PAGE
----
According to the sources, Taiwan Semiconductor Manufacturing Co Ltd (TSMC) (2330.TW) stated on Wednesday that it has no definite intentions to build plants in Europe, despite the European Union’s efforts to encourage Taiwanese companies to do so.
No Plans to Build Factories
Due to the global scarcity of semiconductors affecting numerous industries, Taiwan and the EU held high-level trade discussions last week, with chip cooperation at the top of the agenda. The EU introduced the European Chips Act in February, naming Taiwan as one of the “like-minded partners” with whom Europe would like to collaborate.
TSMC, the world’s largest contract chipmaker, and Asia’s most valuable listed business said a year ago that it was in the early stages of considering a prospective expansion into Germany, but no significant progress has been made since then. Chairman Mark Liu stated at the annual shareholder’s meeting that while they have fewer customers, they are still evaluating and do not have any definite plans in Europe.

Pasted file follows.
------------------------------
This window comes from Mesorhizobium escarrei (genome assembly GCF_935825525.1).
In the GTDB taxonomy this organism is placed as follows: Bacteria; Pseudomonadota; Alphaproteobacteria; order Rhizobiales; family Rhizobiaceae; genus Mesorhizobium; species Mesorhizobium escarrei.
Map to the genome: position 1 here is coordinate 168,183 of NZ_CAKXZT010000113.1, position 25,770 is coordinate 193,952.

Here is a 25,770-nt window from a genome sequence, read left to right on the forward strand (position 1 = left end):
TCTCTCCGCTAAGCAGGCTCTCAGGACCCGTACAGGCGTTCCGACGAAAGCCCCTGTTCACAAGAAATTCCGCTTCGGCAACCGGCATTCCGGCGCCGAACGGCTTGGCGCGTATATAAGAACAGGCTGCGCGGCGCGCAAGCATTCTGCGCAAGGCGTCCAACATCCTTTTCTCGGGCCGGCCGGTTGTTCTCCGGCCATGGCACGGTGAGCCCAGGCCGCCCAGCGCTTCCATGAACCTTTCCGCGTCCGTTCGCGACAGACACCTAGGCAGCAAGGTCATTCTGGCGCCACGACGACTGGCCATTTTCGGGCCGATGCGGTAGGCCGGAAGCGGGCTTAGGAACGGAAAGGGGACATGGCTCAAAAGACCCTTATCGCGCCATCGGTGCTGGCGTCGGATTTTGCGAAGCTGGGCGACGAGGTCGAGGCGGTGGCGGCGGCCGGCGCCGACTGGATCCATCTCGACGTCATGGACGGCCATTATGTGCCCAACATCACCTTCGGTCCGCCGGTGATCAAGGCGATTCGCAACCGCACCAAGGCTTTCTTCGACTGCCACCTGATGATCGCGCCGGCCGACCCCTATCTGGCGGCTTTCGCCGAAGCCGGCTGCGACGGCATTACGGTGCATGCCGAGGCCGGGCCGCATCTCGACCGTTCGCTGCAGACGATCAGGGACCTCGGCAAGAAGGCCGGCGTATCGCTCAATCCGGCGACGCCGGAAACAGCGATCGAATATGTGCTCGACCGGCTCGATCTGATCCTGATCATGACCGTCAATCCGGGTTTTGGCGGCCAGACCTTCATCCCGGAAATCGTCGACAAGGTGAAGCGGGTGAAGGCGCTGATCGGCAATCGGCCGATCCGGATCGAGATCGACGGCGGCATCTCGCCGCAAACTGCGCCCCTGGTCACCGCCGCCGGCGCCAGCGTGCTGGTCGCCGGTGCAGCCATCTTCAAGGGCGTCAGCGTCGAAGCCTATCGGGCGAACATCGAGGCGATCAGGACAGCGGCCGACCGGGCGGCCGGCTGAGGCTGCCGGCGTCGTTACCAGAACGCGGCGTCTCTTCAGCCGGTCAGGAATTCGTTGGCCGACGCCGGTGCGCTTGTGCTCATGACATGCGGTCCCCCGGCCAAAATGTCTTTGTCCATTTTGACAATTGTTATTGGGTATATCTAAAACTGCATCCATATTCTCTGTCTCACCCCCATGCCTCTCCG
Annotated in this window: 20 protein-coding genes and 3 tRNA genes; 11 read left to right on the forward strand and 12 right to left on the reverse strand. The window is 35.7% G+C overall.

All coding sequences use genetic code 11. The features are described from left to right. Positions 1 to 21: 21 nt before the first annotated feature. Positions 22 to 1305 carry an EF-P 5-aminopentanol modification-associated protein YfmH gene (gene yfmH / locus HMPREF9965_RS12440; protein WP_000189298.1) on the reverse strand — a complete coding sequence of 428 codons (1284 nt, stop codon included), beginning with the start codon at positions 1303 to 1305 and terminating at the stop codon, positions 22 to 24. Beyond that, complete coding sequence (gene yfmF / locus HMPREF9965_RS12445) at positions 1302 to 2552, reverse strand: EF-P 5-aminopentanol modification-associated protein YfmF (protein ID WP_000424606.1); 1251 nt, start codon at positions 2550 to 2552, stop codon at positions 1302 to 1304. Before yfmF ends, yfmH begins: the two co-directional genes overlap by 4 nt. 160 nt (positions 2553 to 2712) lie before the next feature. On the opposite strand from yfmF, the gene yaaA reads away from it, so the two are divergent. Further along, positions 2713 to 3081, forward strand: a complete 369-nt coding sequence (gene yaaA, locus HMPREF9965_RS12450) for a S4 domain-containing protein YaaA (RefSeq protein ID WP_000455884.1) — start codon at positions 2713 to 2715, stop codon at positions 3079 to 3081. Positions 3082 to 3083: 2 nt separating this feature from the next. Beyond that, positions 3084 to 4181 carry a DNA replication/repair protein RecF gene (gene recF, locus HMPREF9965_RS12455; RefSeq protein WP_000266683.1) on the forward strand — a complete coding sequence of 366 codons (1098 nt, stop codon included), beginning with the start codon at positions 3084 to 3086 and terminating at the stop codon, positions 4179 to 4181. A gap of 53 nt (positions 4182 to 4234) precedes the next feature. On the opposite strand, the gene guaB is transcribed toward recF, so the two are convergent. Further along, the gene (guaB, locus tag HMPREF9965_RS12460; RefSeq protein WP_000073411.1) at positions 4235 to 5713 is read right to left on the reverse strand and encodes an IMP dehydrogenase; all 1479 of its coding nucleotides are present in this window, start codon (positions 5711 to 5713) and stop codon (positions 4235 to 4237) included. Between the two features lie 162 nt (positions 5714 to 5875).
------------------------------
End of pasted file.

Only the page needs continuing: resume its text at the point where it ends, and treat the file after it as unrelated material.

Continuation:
About the TSMC’s Investments
TSMC is investing $12 billion in semiconductor plants in the United States and is constructing a factory in Japan with Sony Group (6758.T), as companies and governments try to address a global chip shortage that has harmed the auto industry in particular.
The global shortage has kept order books full and permitted chipmakers to demand premium pricing, according to TSMC, which predicted in April that chip capacity will remain very tight this year. TSMC’s plants are “extremely full” this year, according to Liu, and the current rising global inflation has no direct influence on the semiconductor business.
He also stated that the company’s expansion costs in the United States were greater than expected. But they’ll be OK. As a result of the chip scarcity, TSMC forecasts revenue growth of roughly 30% this year, which is higher than an earlier prediction, as order books are full and prices are high.